Author Topic: Hawaii votes to allow motorcycle shoulder passing  (Read 3281 times)

Offline Tree

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Re: Hawaii votes to allow motorcycle shoulder passing
« Reply #30 on: July 22, 2018, 10:59:39 pm »
One thing about the proposed Hawaii law change... it looks like the permission is to take the shoulder to the nearest exit anyhow.   
 i.e. not permission to go bombing down the right side of other drivers for mile and miles.  It's actually a nice attempt to allow motorcycles to get the hell of a jammed road.  Their roadways are fairly narrow if I remember correctly.  I hope the proposal passes.  It's a move in a good direction.
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Offline Rubber_Snake

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Re: Hawaii votes to allow motorcycle shoulder passing
« Reply #31 on: July 23, 2018, 08:58:52 pm »

I do know for a fact tho, that prior to my move, it WAS a moving violation to be paired up at a stop light/sign/intersection; I was sitting in the right half of my lane (left lane, for left turn on arrow signal) at a light, waiting for a clear shot to turn left, correctly positioned, and had some Pirate roll up next to me on the left, so he could take advantage of the turn when I turned, simultaneously... and when we both turned, about 200 feet down the road we were stopped by a local LEO, who was sitting at the intersection..watching it all happen..while talking on his cell phone....(who by the way, turned on his lights, and siren, just so he could run the red light he was sitting at, to catch us, and ticket us..)..

I talked my way out of it, as I explained "I did nothing wrong... ticket the other guy....I don't know him from Shirley Temple, and as you clearly watched him roll up in place, and complete the turn, and pursued to accommodate, it's a no brainer", which he promptly did... and I lucked out...  I guess being fully geared up, and older, and on a quiet proper motorcycle may have played in also...

Aside that I think it a bit of a chickensh*t stop and stupid law, the LEO would be a fool and most likely out of policy not to hit his lights & siren to clear an intersection.  Most LEOs prepare/expect some riders to blast off and burn them, so they tend to jet after bikes harder than cars.  I know I’ve been burned more times than I can remember making stops on bikes in a patrol car.  Less so as a motor officer, but even then, it wasn’t uncommon.  In this case, he could simply have been trying to get to the “violators” quickly.  Of course, I wasn’t there.  I’m just offering a different POV based on my experience.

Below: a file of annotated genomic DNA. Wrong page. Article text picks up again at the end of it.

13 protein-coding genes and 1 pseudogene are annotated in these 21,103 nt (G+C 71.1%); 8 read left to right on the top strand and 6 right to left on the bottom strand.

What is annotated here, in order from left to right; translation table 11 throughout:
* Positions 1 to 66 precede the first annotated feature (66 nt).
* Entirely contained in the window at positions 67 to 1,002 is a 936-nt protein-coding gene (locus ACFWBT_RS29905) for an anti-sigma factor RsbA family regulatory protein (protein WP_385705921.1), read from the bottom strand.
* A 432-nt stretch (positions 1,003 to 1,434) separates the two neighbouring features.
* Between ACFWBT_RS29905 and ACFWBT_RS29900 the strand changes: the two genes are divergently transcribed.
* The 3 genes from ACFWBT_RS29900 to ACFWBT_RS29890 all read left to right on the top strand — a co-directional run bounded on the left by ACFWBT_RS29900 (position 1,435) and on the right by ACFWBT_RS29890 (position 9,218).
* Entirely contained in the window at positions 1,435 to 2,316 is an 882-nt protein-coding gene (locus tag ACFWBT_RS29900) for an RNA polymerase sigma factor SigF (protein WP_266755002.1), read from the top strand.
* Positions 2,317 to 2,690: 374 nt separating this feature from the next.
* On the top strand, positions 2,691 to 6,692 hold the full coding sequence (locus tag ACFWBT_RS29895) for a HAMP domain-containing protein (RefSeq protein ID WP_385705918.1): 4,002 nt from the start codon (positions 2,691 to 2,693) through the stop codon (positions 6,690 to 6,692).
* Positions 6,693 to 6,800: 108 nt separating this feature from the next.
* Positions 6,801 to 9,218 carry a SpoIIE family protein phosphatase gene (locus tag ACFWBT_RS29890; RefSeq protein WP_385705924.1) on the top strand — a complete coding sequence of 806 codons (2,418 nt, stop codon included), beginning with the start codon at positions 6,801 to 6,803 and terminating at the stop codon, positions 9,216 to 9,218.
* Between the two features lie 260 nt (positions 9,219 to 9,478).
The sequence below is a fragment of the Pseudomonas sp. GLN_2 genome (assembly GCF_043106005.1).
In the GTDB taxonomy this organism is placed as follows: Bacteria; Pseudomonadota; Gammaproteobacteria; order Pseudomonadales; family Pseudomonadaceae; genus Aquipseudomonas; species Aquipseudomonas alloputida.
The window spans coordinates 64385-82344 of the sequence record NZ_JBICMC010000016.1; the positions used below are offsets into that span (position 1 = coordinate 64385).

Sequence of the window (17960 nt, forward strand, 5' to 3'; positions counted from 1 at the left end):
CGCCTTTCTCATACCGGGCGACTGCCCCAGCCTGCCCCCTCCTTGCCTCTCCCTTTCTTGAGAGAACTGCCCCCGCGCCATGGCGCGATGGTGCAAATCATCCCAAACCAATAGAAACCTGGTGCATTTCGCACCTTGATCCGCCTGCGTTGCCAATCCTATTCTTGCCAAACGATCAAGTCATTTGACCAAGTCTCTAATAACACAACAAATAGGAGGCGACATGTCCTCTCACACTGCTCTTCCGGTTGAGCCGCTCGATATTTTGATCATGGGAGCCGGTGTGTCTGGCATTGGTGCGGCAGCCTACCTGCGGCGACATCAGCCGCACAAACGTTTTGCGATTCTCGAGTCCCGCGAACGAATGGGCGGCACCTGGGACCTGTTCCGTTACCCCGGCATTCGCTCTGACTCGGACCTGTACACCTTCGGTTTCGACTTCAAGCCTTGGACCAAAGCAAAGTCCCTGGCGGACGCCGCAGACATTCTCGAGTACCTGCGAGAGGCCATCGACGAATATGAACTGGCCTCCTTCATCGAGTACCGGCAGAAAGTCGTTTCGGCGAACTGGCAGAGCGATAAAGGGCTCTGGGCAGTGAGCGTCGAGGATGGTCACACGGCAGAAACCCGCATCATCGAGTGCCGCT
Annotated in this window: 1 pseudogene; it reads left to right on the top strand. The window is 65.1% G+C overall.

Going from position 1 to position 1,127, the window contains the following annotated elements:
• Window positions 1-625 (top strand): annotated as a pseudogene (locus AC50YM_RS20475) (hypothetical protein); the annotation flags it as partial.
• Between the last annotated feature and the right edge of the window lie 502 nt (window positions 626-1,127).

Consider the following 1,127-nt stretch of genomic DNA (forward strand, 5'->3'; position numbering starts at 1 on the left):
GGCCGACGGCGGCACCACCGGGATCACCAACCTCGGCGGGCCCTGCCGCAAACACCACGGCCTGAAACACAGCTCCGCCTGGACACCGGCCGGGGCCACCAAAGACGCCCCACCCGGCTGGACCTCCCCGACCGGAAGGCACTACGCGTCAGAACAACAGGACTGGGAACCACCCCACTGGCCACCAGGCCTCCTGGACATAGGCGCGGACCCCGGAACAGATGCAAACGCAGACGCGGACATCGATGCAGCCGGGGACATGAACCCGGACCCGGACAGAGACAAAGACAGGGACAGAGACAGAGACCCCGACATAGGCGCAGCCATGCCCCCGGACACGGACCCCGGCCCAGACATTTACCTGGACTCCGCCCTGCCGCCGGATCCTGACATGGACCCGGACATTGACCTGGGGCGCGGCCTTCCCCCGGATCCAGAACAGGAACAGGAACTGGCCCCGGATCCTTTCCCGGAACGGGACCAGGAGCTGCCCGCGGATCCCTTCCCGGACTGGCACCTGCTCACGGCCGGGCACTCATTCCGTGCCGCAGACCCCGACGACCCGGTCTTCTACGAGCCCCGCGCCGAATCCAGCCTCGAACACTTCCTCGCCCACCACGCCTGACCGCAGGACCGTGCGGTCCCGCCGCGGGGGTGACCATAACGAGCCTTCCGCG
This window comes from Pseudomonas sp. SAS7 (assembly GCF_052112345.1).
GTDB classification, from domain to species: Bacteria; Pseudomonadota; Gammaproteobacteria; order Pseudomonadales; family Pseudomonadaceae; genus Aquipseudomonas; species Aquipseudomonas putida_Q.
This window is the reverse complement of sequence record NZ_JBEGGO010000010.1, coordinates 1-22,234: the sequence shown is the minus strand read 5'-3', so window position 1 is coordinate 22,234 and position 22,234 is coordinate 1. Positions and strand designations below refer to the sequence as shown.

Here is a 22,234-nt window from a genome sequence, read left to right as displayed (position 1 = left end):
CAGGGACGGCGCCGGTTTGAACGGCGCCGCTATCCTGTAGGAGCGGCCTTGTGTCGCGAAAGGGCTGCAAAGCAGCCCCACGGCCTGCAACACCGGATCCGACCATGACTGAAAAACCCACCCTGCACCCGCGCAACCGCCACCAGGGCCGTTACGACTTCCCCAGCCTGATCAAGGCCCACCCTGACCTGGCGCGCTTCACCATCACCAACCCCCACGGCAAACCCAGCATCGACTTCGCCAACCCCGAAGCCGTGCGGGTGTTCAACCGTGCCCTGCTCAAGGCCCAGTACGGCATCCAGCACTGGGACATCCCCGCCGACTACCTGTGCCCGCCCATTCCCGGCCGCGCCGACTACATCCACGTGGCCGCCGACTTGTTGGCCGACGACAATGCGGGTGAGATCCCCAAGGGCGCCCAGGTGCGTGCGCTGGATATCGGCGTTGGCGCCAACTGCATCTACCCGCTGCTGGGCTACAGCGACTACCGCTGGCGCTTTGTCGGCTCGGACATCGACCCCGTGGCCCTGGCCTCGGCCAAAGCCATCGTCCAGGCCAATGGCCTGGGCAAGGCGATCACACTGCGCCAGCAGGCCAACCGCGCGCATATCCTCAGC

And though I wouldn’t use them on duty, out here LEOs are exempt from the cell phone law.  I didn’t like that exemption, though, because it was only supposed to be during the course of actual law enforcement duties and I’ve seen countless LEOs on the phone.  For me, it seemed hypocritical.  I did have some success a few times bypassing dispatch and talking to a witness reporting various offenses directly to intercept a drunk/reckless/dangerous driver.

I've never been a proponent of side by side riding, even here in Ohio, and I can count the number of times where after stopping behind someone I was riding with, slowly rolled up adjacent to let them know something, but never pulled away from a light simultaneously. I still stop behind a stopped rider, set off to the side so I can see their face and eyes in their mirror (so I know they can see me), every time I come upon this scenario.

It takes a lot of practice and faith in the other person to ride side by side.  I even hesitate when a rider moves over to the right wheel track as a catch him/her from behind.  We’ve always trained side by side; however, when the road narrows in the twisties, we back off and stagger. 
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